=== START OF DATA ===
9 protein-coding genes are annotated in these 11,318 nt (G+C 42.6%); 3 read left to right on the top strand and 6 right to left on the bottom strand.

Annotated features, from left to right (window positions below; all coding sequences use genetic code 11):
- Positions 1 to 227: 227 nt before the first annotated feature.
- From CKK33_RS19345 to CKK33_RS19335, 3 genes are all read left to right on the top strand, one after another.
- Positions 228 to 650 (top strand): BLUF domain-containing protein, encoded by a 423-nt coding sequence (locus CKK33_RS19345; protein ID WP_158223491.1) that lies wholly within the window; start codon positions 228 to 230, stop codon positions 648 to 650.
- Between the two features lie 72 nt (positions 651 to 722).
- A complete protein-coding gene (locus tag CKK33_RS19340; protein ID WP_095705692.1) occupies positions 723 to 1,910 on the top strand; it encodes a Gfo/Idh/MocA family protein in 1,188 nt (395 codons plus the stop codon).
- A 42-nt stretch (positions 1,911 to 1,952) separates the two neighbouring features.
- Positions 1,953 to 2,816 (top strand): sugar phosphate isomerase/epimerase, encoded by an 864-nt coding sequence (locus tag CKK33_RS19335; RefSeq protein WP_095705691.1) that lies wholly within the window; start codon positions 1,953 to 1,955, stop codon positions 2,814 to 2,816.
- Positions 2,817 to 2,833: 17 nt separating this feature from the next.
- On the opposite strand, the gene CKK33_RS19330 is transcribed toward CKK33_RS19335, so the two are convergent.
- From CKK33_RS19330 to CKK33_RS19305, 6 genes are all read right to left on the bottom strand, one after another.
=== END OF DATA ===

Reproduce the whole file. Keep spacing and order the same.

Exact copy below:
9 protein-coding genes are annotated in these 11,318 nt (G+C 42.6%); 3 read left to right on the top strand and 6 right to left on the bottom strand.

Annotated features, from left to right (window positions below; all coding sequences use genetic code 11):
- Positions 1 to 227: 227 nt before the first annotated feature.
- From CKK33_RS19345 to CKK33_RS19335, 3 genes are all read left to right on the top strand, one after another.
- Positions 228 to 650 (top strand): BLUF domain-containing protein, encoded by a 423-nt coding sequence (locus CKK33_RS19345; protein ID WP_158223491.1) that lies wholly within the window; start codon positions 228 to 230, stop codon positions 648 to 650.
- Between the two features lie 72 nt (positions 651 to 722).
- A complete protein-coding gene (locus tag CKK33_RS19340; protein ID WP_095705692.1) occupies positions 723 to 1,910 on the top strand; it encodes a Gfo/Idh/MocA family protein in 1,188 nt (395 codons plus the stop codon).
- A 42-nt stretch (positions 1,911 to 1,952) separates the two neighbouring features.
- Positions 1,953 to 2,816 (top strand): sugar phosphate isomerase/epimerase, encoded by an 864-nt coding sequence (locus tag CKK33_RS19335; RefSeq protein WP_095705691.1) that lies wholly within the window; start codon positions 1,953 to 1,955, stop codon positions 2,814 to 2,816.
- Positions 2,817 to 2,833: 17 nt separating this feature from the next.
- On the opposite strand, the gene CKK33_RS19330 is transcribed toward CKK33_RS19335, so the two are convergent.
- From CKK33_RS19330 to CKK33_RS19305, 6 genes are all read right to left on the bottom strand, one after another.